Woodstock symbolized a young generation’s embrace of music that was definitely not in their parents’ record collections. And rock and roll was just one of source of friction between the generations back in the 1960s and 70s.
In the 40 years since Woodstock, what has happened to that generation gap? Apparently it’s bigger than ever, according to the Pew Research Center’s Social & Demographic Trends project. The survey finds a sizable gap between parents and their grown children in values, use of technology, work ethic, and respect and tolerance for others. Some good news: the survey found that parents and children have come to terms by agreeing to disagree, so to speak.
But this modern generation gap is a much more subdued affair than the one that raged in the 1960s, for relatively few Americans of any age see it as a source of conflict — either in society at large or in their own families. –from the survey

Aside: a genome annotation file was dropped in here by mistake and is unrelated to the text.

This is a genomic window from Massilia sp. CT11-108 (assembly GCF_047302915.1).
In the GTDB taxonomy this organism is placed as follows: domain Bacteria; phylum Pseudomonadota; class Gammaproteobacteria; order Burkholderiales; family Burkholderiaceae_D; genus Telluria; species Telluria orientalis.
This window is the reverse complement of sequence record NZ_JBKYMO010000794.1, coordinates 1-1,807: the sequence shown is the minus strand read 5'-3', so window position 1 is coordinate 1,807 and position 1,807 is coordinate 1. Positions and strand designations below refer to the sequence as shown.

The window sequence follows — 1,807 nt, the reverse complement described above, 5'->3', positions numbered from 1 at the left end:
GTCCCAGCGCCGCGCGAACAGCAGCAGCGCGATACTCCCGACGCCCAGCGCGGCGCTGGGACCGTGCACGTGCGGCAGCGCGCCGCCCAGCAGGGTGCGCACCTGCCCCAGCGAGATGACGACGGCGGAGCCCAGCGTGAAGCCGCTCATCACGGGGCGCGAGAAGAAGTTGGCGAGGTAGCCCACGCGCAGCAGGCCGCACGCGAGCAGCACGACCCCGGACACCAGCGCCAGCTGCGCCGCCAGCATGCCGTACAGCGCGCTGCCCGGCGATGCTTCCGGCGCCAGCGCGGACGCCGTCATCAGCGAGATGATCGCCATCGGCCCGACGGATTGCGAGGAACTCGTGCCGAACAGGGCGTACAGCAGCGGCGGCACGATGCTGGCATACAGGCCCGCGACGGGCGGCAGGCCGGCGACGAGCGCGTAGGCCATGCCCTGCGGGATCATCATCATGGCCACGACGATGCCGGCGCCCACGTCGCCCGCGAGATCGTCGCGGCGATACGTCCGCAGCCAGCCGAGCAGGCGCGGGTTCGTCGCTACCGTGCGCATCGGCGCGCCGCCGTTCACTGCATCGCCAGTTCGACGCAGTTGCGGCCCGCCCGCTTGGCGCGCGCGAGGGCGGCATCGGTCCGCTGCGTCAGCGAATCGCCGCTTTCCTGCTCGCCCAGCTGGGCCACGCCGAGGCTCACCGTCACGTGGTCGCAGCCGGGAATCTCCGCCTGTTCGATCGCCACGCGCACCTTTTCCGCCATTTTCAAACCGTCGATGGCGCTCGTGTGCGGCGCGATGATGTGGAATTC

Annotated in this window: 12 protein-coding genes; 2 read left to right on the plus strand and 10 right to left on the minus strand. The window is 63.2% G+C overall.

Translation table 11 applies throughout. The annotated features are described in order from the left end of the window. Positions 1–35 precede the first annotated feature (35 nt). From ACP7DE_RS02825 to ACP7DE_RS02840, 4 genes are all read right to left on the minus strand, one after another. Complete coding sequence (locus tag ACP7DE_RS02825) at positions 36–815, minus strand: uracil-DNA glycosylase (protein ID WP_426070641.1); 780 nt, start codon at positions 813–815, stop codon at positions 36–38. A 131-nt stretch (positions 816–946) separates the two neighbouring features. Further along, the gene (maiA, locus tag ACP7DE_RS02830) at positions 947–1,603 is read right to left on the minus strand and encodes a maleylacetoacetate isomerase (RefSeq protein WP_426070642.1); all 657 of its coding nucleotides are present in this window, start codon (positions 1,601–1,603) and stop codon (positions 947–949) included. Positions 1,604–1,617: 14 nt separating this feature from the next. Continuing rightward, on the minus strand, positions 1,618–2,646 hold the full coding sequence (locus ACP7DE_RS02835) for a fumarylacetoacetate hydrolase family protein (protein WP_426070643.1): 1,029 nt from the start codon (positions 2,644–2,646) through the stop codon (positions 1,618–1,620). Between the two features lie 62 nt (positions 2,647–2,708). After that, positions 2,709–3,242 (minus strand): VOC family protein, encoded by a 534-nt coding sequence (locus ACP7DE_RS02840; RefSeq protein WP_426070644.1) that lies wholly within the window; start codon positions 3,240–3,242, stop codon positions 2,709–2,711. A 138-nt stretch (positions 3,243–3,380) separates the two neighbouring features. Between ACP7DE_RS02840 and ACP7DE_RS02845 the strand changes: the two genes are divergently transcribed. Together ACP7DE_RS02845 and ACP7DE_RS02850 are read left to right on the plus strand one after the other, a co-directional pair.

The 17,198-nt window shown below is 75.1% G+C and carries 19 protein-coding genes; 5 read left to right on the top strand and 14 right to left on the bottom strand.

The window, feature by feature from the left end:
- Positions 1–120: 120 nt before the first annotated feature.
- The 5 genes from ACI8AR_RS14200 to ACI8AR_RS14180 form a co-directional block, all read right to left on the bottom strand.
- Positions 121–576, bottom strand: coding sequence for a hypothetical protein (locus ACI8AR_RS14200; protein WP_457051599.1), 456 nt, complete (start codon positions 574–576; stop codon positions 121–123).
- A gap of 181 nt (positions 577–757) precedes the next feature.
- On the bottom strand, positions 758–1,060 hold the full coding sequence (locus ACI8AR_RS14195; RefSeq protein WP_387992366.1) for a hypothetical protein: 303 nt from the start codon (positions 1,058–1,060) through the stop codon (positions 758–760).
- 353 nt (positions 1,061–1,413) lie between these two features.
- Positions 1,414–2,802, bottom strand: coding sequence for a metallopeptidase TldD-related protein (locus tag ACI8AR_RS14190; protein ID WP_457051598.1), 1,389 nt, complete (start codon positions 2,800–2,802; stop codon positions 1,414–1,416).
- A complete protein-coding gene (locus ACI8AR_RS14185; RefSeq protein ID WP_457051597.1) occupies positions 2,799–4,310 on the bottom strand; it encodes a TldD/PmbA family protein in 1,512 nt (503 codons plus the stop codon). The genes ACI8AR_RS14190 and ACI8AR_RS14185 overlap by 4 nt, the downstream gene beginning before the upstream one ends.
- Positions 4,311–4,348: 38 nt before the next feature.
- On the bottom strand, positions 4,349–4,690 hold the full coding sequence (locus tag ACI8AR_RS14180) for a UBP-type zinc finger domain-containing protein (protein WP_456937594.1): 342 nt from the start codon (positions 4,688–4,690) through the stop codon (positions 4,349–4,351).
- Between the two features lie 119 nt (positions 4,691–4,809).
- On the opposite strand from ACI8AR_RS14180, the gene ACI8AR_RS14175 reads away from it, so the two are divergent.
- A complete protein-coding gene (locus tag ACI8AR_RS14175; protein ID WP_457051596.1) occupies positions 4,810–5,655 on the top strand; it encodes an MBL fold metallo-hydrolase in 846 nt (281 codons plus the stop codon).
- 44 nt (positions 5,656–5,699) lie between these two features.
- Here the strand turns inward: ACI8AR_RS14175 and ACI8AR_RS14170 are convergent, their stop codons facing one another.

The biggest gap is in technology, especially when the survey compared the over-65 generation with the under-30 group. While younger set text, talk on their cells and surf the web constantly (and sometimes all at once), Grandma and Granddad might occasionally tap on the computer but rarely use their cell phone—if at all–to text.
If you’ve seen your child’s iPod playlist you can guess that the one area where generations agree: rock music. Chances are you’re both listening to at least some of the same tunes as you pound the treadmill or travel to school and work. Two-thirds of respondents say they listen to and prefer rock as opposed to other genres. Back in 1966 another survey found that almost half the adults said they disliked rock. Maybe rock helped us realize that “All We Need is Love. All Together Now.”
How Different Are the Generations?
Percent saying young vs. old are “very different” in
- their use new technology…73 percent
- their taste in music…69 percent
- their work ethic …58 percent
- their moral values…54 percent
- the respect they show others…54 percent
- their political views…43 percent
- and their religious beliefs…41 percent
- their attitudes toward different races and groups…34 percent